With how much a credit score impacts your life, maintaining a high score is a virtual necessity. If you’ve damaged your credit, you need to start taking steps to fix it immediately.
How Credit Scores Work
Credit bureaus base your credit score on your financial history, and your score is a representation of whether you’re a trustworthy borrower. The higher your score, the more likely you are to pay back your debts.
While a number of factors play into your credit score, there are three that credit bureaus value heavily – how long you’ve had your accounts open, your payment history, and your credit utilization. To fix your credit, you should focus on those three factors.
The longer you keep your credit card accounts open, the better. This means that it’s best for your credit score if you avoid closing credit cards, especially credit cards that you have already had for a long time. Put them away if you don’t want to use them anymore, but only close them as a last resort. If a card has an annual fee that you don’t want to pay anymore, call the card issuer and ask to downgrade to a card without an annual fee.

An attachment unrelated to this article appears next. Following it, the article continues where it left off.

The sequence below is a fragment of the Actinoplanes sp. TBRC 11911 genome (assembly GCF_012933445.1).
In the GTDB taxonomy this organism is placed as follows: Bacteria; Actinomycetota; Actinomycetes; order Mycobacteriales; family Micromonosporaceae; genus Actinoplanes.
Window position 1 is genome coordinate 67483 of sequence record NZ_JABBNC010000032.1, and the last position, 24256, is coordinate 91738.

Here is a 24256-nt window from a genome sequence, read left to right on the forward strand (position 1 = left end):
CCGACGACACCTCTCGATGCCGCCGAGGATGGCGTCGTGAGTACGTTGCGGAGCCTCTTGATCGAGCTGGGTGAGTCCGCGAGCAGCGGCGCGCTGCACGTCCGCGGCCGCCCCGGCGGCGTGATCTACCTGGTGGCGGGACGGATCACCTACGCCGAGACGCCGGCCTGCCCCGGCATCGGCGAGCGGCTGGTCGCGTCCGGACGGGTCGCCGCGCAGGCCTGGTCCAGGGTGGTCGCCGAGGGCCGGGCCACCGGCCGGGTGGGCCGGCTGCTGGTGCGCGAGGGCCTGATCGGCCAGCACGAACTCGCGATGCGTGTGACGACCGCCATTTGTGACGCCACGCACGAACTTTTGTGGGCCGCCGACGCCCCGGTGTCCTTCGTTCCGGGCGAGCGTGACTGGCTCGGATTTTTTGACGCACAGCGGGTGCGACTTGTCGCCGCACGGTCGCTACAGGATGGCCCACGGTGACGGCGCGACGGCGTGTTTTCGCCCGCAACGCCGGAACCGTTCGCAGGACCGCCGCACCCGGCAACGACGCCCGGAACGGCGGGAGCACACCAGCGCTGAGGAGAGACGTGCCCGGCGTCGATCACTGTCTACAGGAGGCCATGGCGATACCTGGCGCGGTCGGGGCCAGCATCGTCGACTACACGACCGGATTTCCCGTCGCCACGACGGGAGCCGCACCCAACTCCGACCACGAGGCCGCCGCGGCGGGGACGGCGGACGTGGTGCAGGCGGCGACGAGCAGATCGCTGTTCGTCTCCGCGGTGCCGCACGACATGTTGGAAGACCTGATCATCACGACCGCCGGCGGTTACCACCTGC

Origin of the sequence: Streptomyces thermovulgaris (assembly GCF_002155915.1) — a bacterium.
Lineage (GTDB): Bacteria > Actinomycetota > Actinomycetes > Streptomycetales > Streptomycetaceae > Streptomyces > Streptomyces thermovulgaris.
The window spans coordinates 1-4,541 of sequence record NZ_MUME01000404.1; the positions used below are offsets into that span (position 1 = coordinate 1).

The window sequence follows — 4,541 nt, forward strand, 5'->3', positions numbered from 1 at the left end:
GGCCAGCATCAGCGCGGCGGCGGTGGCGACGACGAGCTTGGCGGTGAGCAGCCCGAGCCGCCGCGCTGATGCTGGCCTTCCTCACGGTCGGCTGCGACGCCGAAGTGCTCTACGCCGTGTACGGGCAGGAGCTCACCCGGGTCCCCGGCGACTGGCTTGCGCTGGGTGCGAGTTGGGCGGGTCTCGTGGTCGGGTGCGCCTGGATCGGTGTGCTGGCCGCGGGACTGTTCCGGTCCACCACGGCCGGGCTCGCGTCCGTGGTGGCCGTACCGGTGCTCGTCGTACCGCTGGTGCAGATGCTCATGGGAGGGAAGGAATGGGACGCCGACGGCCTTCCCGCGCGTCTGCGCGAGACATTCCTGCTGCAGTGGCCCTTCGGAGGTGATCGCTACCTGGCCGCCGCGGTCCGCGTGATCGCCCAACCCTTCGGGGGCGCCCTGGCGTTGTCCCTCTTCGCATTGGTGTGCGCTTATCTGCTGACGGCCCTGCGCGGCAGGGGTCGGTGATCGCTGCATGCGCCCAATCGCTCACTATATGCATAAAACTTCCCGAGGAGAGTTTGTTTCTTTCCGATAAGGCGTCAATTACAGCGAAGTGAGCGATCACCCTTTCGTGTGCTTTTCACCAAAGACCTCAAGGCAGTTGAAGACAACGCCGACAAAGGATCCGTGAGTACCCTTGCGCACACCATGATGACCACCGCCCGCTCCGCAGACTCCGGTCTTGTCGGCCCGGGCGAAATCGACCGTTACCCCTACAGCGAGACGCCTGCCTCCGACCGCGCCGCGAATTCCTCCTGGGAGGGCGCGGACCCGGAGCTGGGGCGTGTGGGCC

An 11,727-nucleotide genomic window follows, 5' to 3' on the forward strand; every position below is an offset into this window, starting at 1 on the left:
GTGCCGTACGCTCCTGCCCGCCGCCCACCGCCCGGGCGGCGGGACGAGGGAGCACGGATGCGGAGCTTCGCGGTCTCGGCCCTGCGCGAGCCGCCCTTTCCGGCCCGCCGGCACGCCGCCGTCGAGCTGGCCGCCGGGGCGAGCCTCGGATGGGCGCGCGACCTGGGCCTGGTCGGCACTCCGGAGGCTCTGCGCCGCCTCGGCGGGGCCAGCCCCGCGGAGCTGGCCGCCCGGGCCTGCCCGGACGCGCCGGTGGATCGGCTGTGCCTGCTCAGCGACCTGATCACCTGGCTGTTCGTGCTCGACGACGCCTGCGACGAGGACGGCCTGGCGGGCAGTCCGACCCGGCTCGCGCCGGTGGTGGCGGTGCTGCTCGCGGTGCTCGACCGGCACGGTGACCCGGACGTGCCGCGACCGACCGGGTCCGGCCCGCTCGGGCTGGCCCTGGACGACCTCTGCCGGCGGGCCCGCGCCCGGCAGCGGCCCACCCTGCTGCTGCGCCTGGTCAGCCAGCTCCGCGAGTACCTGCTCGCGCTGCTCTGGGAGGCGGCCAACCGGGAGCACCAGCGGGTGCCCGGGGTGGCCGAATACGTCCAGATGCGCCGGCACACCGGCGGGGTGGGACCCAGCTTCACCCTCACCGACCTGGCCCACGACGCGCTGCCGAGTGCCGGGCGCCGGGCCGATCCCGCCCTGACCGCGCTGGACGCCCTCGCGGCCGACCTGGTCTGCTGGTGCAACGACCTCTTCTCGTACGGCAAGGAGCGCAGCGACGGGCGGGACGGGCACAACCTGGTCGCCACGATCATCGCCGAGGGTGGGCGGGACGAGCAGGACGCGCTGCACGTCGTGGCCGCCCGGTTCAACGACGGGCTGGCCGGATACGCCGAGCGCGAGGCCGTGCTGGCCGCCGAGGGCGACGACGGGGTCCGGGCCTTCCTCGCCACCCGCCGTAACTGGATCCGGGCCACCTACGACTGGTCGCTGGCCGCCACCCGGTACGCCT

Making late payments or failing to make a payment at all can quickly bring down your credit score, and it can also lead to late fees. Even if you don’t have the money to pay your bills in full, at least make a partial payment on the due date. Having trouble paying on time? Consider setting up automatic payments.
Your credit utilization is the portion of your available credit that you use. For example, if the total combined credit limit on all your credit cards is $10,000 and you have combined balances of $5,000, your credit utilization is at 50 percent.
To avoid a negative impact on your credit score, you need to keep your credit utilization below 30 percent. Keeping it below 20 percent is even better. If you’ve racked up credit card debt, this can be the most difficult aspect of fixing your credit score. One option is transferring your balances to a 0-percent APR credit card, which will keep them from accumulating any more interest during the introductory period.
It’s always a good time to improve your financial habits. Over time, keeping your credit cards open, paying bills on time, and maintaining a low credit utilization will help you build a high credit score.